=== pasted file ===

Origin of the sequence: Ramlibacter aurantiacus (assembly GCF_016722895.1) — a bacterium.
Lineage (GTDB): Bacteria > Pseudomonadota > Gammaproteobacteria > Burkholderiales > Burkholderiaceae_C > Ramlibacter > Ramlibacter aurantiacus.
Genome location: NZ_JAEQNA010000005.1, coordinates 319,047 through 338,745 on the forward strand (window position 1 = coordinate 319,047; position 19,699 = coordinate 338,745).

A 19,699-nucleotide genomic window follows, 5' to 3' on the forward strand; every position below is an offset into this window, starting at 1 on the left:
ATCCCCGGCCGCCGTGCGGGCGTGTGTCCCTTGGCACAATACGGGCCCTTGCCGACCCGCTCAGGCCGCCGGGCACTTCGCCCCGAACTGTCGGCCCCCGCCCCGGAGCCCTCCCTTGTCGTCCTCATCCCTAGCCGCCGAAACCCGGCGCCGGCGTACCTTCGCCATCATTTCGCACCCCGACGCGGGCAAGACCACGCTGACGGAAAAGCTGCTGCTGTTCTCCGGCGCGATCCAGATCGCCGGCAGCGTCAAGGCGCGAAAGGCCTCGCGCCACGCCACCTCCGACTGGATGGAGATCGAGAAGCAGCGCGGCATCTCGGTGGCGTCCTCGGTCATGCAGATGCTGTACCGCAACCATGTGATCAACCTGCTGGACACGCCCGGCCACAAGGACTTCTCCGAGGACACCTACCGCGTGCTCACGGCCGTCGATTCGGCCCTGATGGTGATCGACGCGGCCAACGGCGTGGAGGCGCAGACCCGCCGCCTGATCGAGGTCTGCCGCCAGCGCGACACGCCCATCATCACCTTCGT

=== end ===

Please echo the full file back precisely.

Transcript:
Origin of the sequence: Ramlibacter aurantiacus (assembly GCF_016722895.1) — a bacterium.
Lineage (GTDB): Bacteria > Pseudomonadota > Gammaproteobacteria > Burkholderiales > Burkholderiaceae_C > Ramlibacter > Ramlibacter aurantiacus.
Genome location: NZ_JAEQNA010000005.1, coordinates 319,047 through 338,745 on the forward strand (window position 1 = coordinate 319,047; position 19,699 = coordinate 338,745).

A 19,699-nucleotide genomic window follows, 5' to 3' on the forward strand; every position below is an offset into this window, starting at 1 on the left:
ATCCCCGGCCGCCGTGCGGGCGTGTGTCCCTTGGCACAATACGGGCCCTTGCCGACCCGCTCAGGCCGCCGGGCACTTCGCCCCGAACTGTCGGCCCCCGCCCCGGAGCCCTCCCTTGTCGTCCTCATCCCTAGCCGCCGAAACCCGGCGCCGGCGTACCTTCGCCATCATTTCGCACCCCGACGCGGGCAAGACCACGCTGACGGAAAAGCTGCTGCTGTTCTCCGGCGCGATCCAGATCGCCGGCAGCGTCAAGGCGCGAAAGGCCTCGCGCCACGCCACCTCCGACTGGATGGAGATCGAGAAGCAGCGCGGCATCTCGGTGGCGTCCTCGGTCATGCAGATGCTGTACCGCAACCATGTGATCAACCTGCTGGACACGCCCGGCCACAAGGACTTCTCCGAGGACACCTACCGCGTGCTCACGGCCGTCGATTCGGCCCTGATGGTGATCGACGCGGCCAACGGCGTGGAGGCGCAGACCCGCCGCCTGATCGAGGTCTGCCGCCAGCGCGACACGCCCATCATCACCTTCGT